JBL S38 loudspeaker Page 2

Further up the frequency spectrum, I noticed that the speaker exhibited an emphasis in the upper midrange and lower high frequencies that manifested itself differently, depending on the instrument involved. All percussion sounded natural, but on well-recorded jazz discs, such as Bill Evans' Live at the Montreux Jazz Festival (Verve/Classic V88762-45, 45rpm), ride cymbals sounded more closely miked than they actually were. Woodwinds and female vocals, such as the clarinet, piccolo, and soprano in Kohjiba's Transmigration of the Soul (from Festival, Stereophile STPH007-2), sounded natural but seemed to increase in volume when the melodic lines escalated into higher registers. On that same recording, violins sounded a bit steely as well.

The trumpets in the ensemble passages of Buena Vista Social Club (Nonesuch/Classic RTH-79478) sounded more forward and, well, brassy than they did through other speakers. At times, classical guitars (George Crumb's Quest, Bridge 9069) sounded as if their nylon strings possessed a slight steel coating. Whether this particular timbral characteristic of the S38 is viewed as an attractive characteristic or as a detriment will depend on the individual's listening biases, musical tastes, and associated gear.

The S38's bass performance was mighty impressive. In my large listening room, I was able to achieve tight, clean bass extension down to 35Hz, although I noted slight emphases at around 50Hz and 100Hz. Rock recordings with significant midbass content—such as Sade's Love Deluxe (Epic EK 53178), which is heavy with bass synthesizer and drum machines—sounded spectacular on the S38. Sade's rich, silky vocals floated over the churning, driving rhythmic foundation. In the 35-55Hz region, the organ-pedal tones in John Rutter's Requiem (Reference Recordings RR57-CD) were reproduced forcefully and without coloration, but did not sound as breathy or as airy as I've heard them through such speakers as the PSB Image 4T or Acarian Systems' Alón Petite/PW-1 combo.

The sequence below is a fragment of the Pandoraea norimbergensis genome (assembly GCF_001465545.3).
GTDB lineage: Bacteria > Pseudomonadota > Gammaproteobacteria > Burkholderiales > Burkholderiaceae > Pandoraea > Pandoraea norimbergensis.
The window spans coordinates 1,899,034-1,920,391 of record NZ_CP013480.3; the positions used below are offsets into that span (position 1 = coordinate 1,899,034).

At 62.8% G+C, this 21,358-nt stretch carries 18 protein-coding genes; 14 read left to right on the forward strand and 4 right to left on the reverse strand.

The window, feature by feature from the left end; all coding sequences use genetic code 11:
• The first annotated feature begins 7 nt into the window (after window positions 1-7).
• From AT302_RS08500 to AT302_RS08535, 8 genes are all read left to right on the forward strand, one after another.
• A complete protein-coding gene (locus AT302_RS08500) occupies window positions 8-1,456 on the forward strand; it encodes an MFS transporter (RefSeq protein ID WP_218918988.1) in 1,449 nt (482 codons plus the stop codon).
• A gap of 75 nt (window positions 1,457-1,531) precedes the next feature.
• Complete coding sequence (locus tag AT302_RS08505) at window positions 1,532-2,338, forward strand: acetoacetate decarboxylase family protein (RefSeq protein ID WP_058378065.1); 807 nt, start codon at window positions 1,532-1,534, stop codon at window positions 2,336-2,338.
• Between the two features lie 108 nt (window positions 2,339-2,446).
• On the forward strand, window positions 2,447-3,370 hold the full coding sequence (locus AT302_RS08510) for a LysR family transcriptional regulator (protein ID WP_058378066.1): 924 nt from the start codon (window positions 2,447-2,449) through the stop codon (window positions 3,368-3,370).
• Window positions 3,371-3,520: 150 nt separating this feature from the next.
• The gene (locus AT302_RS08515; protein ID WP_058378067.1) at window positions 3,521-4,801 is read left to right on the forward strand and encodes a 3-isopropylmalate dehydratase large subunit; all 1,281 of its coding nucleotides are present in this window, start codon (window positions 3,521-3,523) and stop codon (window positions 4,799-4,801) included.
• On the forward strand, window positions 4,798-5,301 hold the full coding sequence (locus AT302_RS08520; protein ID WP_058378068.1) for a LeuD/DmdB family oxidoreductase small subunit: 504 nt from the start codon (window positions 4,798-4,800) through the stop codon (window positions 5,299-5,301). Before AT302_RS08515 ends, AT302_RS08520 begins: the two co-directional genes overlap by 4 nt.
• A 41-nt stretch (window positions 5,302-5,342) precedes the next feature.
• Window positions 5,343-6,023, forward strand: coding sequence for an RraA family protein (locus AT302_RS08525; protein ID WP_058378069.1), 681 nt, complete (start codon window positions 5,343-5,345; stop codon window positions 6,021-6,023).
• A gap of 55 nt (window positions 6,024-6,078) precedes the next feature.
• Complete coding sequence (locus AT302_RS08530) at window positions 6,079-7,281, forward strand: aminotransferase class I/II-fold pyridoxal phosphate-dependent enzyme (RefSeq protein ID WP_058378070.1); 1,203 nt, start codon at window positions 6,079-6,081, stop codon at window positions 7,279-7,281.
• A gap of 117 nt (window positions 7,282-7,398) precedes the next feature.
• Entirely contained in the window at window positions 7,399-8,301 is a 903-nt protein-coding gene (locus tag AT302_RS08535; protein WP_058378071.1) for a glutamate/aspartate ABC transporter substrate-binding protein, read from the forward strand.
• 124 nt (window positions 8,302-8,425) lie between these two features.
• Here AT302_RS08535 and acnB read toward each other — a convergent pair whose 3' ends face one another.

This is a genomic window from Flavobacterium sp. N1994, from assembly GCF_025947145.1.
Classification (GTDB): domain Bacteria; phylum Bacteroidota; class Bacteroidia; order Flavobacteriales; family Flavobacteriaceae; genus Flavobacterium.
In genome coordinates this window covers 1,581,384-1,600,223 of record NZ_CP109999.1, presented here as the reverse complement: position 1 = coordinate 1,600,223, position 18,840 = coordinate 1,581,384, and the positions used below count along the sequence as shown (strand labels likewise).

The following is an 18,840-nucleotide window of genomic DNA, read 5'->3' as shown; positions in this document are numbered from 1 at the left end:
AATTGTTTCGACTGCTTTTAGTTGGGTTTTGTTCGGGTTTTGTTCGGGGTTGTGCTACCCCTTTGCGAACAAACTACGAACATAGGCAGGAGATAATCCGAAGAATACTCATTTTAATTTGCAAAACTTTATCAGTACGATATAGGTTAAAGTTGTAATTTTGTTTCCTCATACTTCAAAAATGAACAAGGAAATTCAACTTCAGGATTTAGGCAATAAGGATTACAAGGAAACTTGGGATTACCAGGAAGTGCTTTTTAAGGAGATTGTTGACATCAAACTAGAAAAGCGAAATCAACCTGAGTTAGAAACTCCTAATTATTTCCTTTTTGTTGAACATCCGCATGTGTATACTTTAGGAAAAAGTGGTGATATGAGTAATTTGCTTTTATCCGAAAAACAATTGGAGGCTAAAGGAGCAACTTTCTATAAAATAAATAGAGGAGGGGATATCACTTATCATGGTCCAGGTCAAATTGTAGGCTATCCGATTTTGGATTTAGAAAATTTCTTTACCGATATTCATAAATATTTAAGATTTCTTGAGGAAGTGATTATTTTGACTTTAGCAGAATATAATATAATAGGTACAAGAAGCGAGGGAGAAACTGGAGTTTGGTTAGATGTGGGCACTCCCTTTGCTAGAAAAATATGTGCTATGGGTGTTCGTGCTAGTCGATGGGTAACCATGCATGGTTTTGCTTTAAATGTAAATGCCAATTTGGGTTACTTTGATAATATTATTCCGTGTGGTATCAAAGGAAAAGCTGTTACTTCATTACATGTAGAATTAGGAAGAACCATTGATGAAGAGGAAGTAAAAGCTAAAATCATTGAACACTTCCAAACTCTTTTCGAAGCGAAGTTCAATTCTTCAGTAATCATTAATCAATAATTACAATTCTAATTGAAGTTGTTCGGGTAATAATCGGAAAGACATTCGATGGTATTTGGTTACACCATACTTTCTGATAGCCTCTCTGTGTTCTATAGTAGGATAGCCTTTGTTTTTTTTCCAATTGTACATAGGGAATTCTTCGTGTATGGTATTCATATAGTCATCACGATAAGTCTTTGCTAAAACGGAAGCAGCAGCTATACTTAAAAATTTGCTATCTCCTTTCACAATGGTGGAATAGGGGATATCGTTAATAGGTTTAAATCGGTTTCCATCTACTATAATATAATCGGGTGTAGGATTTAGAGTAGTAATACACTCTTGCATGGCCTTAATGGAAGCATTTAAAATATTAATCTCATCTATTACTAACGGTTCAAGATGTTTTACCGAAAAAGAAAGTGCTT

But I just loved cranking up the volume on hard rock music with the S38s. Hole's Celebrity Skin (Geffen DGCD-25161) was reproduced with vibrant rhythm and drive, and the S38's slightly forward midbass actually made it easier to follow the bass-guitar lines of this texturally simple and not-very-well recorded musical gem. However, more densely orchestrated rock recordings, such as the bridge passage of Aimee Mann's "How Am I Different," from Bachelor #2 or The Last Remains of the Dodo (Super Ego SE 002), were not as articulately defined as I've heard from other speakers.

More sophisticated art rock, however, fared well with the JBL: the intricate and delicate interplay of Peter Gabriel's voice and Steve Hackett's guitar, from Genesis' Nursery Cryme (Charisma/Classic CS 1052), was so intriguing and involving that it inspired me to mine more deeply the early works of this underrated supergroup.

But there were two areas in which the JBL S38 performed better than any speaker under $2000/pair I've ever heard:

First was its ability to play at extremely loud volumes without coloration or strain. If you want to set up a disco in your basement for your teenagers, look no further than the S38. During a break from my JBL listening sessions I was reading an issue of Vintage Guitar, in which I discovered a rave review of the 1963 Fender Tweed Champ amplifier. VG waxed enthusiastic about the sound of this amp when paired with a Les Paul guitar and cranked all the way to "12" (yep, even higher than "11"). Hmmm.

I got my old Tweed out of the closet (it hadn't been played in years) and plugged in my 1954 Les Paul Standard (recently tweaked by master luthier Scott MacDonald). I put on Blue Oyster Cult's compilation CD, Workshop of the Telescopes (Columbia/Legacy C2K 64163), and let 'er rip, playing along to "Cities on Flame" and "Buck's Boogie." To achieve the proper instrumental balance against my instrument, I needed to crank the S38s up to about 100dB (the wife and kids were not home), but I heard not even a hint of distress—the JBLs retained their composure as well as their timbral and dynamic personality. I'm no Buck Dharma, but I haven't had as much fun playing along with a recording in years.

Second, the S38 had the widest dynamic contrasts of any budget speaker I've heard. Just in case you were beginning to think that it's only a rock speaker, I found the S38's low- and high-level dynamic performance on dramatic orchestral works to be jaw-dropping. In Taberna, Part II of Carl Orff's Carmina Burana (Robert Shaw, Atlanta Symphony, Telarc CD-80056), is very difficult to reproduce convincingly, with its massed shouting chorus and cacophonous battery of percussion. Small, inexpensive speakers usually compress, congest, or crap out completely. But the sense of ease with which the S38 reproduced this bombastic music reminded me more of the sound of my Alón V Mk.IIs ($5500/pair) and Alón Circes ($12,000/pair) than it did of any other affordable speaker I've heard.

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